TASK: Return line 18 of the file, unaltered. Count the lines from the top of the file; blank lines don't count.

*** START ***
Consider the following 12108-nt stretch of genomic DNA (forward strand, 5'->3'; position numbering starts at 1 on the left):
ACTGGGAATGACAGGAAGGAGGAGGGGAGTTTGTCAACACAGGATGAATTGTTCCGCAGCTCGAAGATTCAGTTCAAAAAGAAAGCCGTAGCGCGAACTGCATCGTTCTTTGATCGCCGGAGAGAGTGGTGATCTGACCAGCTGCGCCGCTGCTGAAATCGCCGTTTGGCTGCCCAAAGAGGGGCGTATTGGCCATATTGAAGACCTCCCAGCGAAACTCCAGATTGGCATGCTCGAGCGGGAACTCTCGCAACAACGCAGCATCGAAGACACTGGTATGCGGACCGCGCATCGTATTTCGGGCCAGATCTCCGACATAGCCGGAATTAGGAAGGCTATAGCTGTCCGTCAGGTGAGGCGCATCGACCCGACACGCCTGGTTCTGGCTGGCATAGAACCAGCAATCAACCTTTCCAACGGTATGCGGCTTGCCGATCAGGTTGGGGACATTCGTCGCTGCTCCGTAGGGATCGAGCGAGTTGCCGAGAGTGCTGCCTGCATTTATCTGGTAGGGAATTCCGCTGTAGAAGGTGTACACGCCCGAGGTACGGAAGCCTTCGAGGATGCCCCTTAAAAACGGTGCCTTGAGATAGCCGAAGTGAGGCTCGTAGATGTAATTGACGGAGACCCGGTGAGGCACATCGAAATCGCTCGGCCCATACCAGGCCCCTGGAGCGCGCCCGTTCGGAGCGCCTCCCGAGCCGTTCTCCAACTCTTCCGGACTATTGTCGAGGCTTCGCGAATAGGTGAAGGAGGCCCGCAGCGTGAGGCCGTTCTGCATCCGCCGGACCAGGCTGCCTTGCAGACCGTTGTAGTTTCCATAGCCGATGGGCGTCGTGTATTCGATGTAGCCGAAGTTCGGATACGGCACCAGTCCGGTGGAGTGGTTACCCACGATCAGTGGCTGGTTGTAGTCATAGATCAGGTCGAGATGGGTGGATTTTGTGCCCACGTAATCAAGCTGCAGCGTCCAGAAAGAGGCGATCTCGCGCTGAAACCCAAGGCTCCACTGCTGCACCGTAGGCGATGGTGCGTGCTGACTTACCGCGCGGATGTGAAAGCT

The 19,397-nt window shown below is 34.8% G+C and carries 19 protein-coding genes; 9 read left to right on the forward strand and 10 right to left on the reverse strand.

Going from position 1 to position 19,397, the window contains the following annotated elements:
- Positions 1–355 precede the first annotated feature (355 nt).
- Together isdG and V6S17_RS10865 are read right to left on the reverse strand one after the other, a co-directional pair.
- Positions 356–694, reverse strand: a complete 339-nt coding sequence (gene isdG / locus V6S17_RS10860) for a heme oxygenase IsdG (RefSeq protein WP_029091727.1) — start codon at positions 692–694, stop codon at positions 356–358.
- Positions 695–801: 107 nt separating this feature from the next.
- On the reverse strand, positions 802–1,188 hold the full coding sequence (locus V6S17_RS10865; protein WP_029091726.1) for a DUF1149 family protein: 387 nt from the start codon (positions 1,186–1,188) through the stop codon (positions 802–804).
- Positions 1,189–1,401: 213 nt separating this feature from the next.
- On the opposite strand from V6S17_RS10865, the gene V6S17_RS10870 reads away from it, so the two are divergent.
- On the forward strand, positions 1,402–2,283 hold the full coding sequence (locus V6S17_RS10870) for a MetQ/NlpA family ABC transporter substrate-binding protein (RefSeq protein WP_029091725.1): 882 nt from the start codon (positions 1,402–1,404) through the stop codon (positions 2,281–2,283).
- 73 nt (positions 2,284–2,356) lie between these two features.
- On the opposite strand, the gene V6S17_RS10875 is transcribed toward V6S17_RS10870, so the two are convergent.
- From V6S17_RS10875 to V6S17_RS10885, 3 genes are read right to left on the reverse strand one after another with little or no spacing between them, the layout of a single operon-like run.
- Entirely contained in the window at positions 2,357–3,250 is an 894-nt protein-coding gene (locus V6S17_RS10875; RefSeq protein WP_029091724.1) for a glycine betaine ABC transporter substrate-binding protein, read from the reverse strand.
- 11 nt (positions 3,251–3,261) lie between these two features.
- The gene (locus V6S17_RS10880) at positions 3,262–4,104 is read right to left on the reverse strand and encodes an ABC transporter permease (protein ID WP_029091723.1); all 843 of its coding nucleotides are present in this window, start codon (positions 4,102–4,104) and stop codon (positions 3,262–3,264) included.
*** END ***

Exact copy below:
- The gene (locus V6S17_RS10880) at positions 3,262–4,104 is read right to left on the reverse strand and encodes an ABC transporter permease (protein ID WP_029091723.1); all 843 of its coding nucleotides are present in this window, start codon (positions 4,102–4,104) and stop codon (positions 3,262–3,264) included.